Out Of Time

Wow, it is already five years ago that one night I fell asleep on the couch and got woken up some hours after midnight by my girlfriend, “there’s a new Blur video on MTV! WAKE UP!”. I can’t have done too great a job at waking up, because I remember seeing this beautiful animated video, set on a ship or something. Not much later I bought the DVD version of the single, and couldn’t wait to see it again. I popped it into my DVD player and started watching. Except it wasn’t animated at all, but a documentary-like view of work on a warship.

It can’t have been a coincidence that the Iraq war that had been in the works began around the same time, and this added poignancy to the lyrics that could’ve been about any relationship spinning out of control. In fact, it’s now impossible to hear the song without placing it in the context of war, with the singer appealing to people’s love and dreams as the one and only way to “clear the clouds”. He isn’t blaming anyone, just pointing out that as people we’ve been so busy lately that we haven’t really stopped to think about what’s happening to the world. A world that, if we don’t start caring now, will have some serious trouble to endure in the near future.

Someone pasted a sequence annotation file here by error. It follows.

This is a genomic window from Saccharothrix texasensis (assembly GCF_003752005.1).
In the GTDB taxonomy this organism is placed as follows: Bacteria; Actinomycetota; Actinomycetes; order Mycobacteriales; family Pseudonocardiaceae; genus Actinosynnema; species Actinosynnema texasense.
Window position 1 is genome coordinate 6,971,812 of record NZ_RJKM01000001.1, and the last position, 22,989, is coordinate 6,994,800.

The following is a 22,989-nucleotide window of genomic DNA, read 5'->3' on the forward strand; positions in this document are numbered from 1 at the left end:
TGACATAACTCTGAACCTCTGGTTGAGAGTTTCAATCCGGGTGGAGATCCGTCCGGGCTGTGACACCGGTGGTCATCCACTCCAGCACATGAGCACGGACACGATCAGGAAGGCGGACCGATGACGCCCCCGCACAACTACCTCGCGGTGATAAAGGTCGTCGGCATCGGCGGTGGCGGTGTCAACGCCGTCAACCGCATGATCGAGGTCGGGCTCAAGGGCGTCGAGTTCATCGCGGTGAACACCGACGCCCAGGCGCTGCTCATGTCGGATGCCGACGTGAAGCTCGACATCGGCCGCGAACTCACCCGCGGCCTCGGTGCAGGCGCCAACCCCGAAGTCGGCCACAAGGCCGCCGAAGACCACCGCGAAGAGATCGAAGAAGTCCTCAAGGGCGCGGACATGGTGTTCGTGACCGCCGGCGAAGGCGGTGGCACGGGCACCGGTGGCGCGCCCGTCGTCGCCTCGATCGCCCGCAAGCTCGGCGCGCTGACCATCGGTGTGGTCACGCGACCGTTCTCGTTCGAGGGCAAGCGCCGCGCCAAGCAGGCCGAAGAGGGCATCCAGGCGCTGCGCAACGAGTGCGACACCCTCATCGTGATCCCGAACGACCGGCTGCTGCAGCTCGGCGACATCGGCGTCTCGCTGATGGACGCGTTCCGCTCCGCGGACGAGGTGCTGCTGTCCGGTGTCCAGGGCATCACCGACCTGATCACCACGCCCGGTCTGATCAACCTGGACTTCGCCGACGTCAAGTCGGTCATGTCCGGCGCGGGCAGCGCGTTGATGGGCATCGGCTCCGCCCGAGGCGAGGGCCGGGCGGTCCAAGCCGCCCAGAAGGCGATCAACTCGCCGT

Paradoxically, the video takes this wider perspective and then focusses back on the personal effects of this great big mess. A soldier stands on the ship’s deck and remembers her boyfriend, and sadly has to conclude that their time apart in these inhuman conditions has numbed them, and it seems unlikely they’ll ever get back together again.

Musically, this is the most graceful song in the band’s catalogue to be released as a single. It’s got a Moroccan orchestra doing beautiful slightly under-the-radar things, subtle drumming by Dave, a very prominent yet inconspicuous bassline by Alex, hardly noticeable guitars (Graham is rumoured to have helped out on the song despite him having left/been kicked out of the band before the song was recorded), and, not unimportantly, one of Damon’s most soulful vocals that instantly makes you forgive the slightly clunky verse about the sunshine being “in a computer now”. The public must have agreed, because the single shot to number 5 in the UK charts. Considering the song’s many qualities, even this seems an underachievement.

A slightly ragged acoustic version has appeared on a promo disc that was given away with The Observer newspaper. A nice little curio, but it’s strange to have Think Tank‘s crowning moment play second fiddle to “Sweet Song” all of a sudden.

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Published in: on April 10, 2008 at 9:52 am  Leave a Comment  

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